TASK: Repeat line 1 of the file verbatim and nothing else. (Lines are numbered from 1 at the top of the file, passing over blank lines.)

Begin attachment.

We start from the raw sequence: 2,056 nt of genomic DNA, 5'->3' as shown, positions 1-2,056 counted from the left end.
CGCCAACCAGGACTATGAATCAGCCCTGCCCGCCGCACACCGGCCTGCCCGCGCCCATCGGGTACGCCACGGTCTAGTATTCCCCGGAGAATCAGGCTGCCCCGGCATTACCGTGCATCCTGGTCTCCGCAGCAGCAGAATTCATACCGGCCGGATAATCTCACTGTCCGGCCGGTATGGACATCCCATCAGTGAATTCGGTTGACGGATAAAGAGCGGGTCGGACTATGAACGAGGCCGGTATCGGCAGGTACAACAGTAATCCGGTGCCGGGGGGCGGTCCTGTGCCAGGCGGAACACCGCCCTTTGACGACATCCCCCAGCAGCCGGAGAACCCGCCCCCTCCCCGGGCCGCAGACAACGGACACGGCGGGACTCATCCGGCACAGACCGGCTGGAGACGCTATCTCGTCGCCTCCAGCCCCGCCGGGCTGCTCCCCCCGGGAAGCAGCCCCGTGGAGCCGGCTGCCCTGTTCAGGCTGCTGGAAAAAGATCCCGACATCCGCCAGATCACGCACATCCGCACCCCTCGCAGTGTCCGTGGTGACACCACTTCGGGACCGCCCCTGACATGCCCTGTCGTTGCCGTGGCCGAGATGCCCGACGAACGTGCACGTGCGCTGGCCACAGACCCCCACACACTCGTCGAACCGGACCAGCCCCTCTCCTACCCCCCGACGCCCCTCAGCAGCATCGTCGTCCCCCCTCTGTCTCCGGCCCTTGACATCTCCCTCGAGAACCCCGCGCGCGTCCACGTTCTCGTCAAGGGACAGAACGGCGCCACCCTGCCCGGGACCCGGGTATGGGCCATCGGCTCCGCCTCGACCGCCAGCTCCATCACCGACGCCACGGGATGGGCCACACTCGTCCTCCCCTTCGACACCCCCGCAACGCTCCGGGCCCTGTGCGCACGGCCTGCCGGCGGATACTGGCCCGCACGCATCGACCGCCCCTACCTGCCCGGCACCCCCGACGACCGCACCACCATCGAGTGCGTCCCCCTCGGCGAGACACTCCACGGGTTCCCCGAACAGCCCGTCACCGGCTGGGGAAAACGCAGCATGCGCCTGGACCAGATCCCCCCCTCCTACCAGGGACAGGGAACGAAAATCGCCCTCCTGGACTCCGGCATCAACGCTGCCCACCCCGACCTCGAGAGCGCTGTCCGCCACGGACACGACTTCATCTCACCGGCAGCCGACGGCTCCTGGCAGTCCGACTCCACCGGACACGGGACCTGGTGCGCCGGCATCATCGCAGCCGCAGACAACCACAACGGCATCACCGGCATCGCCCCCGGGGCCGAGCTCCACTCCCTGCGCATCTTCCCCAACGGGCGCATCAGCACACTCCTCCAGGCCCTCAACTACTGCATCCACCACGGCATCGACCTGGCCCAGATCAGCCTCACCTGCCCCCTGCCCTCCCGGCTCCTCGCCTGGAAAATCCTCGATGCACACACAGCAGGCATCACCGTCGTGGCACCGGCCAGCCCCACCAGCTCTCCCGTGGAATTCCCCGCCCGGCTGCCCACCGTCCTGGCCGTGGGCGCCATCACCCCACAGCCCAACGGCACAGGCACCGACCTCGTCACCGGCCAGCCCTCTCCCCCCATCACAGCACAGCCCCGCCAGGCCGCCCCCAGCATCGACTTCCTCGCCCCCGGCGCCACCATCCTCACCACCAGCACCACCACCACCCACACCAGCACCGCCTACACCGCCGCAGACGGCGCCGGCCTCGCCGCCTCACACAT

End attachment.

We start from the raw sequence: 2,056 nt of genomic DNA, 5'->3' as shown, positions 1-2,056 counted from the left end.